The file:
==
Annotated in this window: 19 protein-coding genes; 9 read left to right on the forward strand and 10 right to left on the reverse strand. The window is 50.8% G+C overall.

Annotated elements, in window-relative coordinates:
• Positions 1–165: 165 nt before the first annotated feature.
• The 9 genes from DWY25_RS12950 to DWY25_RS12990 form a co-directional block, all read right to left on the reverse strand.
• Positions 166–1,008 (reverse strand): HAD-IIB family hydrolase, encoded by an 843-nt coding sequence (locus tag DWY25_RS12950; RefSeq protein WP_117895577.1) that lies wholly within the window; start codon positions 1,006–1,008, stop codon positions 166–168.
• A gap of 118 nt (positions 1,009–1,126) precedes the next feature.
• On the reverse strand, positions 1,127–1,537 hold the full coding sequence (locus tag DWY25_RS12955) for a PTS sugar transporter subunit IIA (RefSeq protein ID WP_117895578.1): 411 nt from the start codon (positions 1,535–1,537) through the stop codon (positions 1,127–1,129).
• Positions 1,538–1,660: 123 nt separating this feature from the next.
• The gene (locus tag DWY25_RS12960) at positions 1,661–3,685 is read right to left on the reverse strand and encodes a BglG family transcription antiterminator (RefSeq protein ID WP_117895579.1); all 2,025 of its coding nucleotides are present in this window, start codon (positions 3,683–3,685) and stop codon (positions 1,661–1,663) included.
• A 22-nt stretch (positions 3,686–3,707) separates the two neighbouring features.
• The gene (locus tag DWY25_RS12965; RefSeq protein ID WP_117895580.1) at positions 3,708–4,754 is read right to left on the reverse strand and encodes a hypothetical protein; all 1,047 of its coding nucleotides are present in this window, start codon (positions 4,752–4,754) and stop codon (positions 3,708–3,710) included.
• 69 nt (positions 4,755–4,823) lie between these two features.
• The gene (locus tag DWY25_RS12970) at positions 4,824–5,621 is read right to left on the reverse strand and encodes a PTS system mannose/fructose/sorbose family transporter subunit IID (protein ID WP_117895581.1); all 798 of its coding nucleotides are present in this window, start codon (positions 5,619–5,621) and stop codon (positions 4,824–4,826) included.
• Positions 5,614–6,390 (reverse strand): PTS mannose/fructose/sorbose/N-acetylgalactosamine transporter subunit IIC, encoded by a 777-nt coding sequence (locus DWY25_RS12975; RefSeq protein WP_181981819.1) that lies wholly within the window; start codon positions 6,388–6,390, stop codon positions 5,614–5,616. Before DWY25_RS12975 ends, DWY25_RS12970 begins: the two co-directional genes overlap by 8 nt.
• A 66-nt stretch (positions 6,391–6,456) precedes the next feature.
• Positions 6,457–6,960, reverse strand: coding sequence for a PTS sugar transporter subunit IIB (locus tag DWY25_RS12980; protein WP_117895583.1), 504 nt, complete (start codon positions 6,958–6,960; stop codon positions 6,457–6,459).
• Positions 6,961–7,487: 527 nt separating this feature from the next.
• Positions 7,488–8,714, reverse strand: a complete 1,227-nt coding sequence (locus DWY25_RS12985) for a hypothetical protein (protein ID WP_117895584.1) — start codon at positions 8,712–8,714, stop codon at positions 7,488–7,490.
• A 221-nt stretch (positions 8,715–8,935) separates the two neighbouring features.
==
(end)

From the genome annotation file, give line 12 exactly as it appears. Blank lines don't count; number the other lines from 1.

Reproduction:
• 69 nt (positions 4,755–4,823) lie between these two features.